The Surface Pro 3’s mission is ambitious: compete with Apple’s MacBook Air and, at the same time, with high-end tablets, such as Samsung’s Galaxy Tab Pro. So, is the third time a charm for Microsoft?
One thing is certain, the Surface Pro 3 specifications are impressive, from a PC and from a tablet perspective. Only 9.1 mm thick, 800 grams, with enough battery power to last a little over seven hours, and sporting all the connectivity one can hope for (including a MicroSD slot at the back). It embodies all the best of today’s mobile devices. Without overheating too much…
After the Surface Pro and Surface Pro 2’s mitigated success, Microsoft wanted more than a mere evolution, and it shows. On the hardware side, ports have all been moved to one side : USB 3, Mini DisplayPort and charger. The kickstand can now be adjusted to almost any angle. The removable keyboard cover has a new hinge underneath the screen so it can be elevated slightly, for a more comfortable use.
a large 12-inch display of 2,160 x 1,440 pixels, a fourth-generation Intel Core processor, and accessories, such as the detachable ultrathin (and backlit) keyboard and the Bluetooth digital pen, make this device a very versatile personal computer.
This time round, Microsoft’s integration of the pen is well executed. Click the top button and the tablet will turn on, automatically creating a blank page (in OneNote) to write on. The pen tip’s precision is also improved, and it works flawlessly even if you happen to be left-handed.
July 18, 2014
Lenovo Christmas in July Sale!
July 21, 2014
Clarification on Lenovo Statement on Sales of Small Screen Windows-Based Tablets
We will continue to bring new Windows devices to market across different screen sizes, including a new 8-inch tablet and 10-inch tablet coming this holiday. Our model mix changes as per customer demand, and although we are no longer selling ThinkPad 8 in the U.S., and we have sold out of Miix 8-inch, we are not getting out of the small-screen Windows tablet business as was reported by the media. In short, we will continue to sell both 8 and 10 inch Windows tablets in both the U.S. and non-U.S markets.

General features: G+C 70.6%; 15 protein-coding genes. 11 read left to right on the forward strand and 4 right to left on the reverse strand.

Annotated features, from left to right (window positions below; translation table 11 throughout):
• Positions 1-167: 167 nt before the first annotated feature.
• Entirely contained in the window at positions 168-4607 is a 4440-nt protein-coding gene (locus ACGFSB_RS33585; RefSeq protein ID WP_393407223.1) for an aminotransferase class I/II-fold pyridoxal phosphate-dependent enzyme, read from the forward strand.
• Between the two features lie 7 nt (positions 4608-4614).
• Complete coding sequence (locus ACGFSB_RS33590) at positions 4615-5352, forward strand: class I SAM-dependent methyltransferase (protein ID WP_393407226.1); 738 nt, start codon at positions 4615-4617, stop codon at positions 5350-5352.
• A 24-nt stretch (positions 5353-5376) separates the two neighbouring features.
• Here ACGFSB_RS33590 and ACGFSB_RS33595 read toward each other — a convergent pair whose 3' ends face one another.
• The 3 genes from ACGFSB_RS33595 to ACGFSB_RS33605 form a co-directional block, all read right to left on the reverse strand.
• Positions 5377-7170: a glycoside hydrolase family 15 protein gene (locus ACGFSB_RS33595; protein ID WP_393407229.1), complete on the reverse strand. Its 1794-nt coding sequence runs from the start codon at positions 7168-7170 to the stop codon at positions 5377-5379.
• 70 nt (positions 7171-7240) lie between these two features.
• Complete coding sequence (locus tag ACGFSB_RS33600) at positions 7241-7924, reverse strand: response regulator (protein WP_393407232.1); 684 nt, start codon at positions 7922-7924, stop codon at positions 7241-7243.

Tablet or Laptop? With HP's x360, you don't have to choose
Oftentimes when I look at PC or PC hardware, it’s always the biggest and the best. The expensive, high-performance hardware is what most enthusiasts are interested in, but what about budget hardware? The hardware that students -- with no particular enthusiasm for hardcore gaming or editing -- would be most apt to be shopping for would be lower cost. That said, nobody wants a “cheap” PC, incapable of doing even the most menial daily tasks.
That’s where the HP x360 steps in.
This PC is a two-in-one device, acting as a PC or a tablet because of the ability to fold the touch-screen over, making it perfect for travel or to bring to class for notes or snarky Facebook updates about your professor who strangely smells of onions. It’s not too big either, with the viewable screen measuring just over 11.5”, less than an inch tall, and weighing just over three pounds. It’s mobile, it’s not too gaudy, and it still gets the job done for most of your basic college activities.
Activities like watching your favorite shows, for instance. There isn’t an optical drive, as is the norm with laptops focusing on mobility, but there are three USB ports (two USB 2.0 and one USB 3.0) and an HDMI out port which will let you attach this to your television to watch in HD on something bigger than the attached screen. Additionally, it’s rocking dual speakers with Beat Audio though, admittedly, having Beats Audio doesn’t necessarily add anything to the device, it’s more of a selling point.
Surface Pro 2 vs. Surface Pro 3 – Analyzing the Differences?
The Fuse Joplin
Improved Features in Pro 3
The new Surface Pen also can be used to better advantage with the new display assemble, which is thinner in the Pro 3. This affords a better pen on paper feel, due to the absence of a thick glass piece separating the stylus from the pixels on the screen. The new screen in the Pro 3 has a higher contrast ratio as well, reducing eye strain.
One important improvement in the Surface Pro 3 is in the kickstand. The kickstand is no longer limited up to only two positions, as the new tablet comes with a new friction hinge allowing it to open up to the regular 22 degrees. In addition, it can hold the device at any angle, up to a maximum of 150 degrees, which is known as the canvas mode.
The Surface Pro 3 is bigger and comes with a new Type Cover, which is 68% bigger than the Type Cover of the Pro 2. It is also smoother than the cover of the Pro 2. The Type Cover of the Pro 3 is 295g, adding a thickness of 4.8 mm to the tablet. There is also a small change in the design of the Pro 3, with an additional hinge that can be flipped up at the back edge of the tablet’s keyboard against the bezel of the screen. This offers better rigidity and more stability with magnets holding it in place.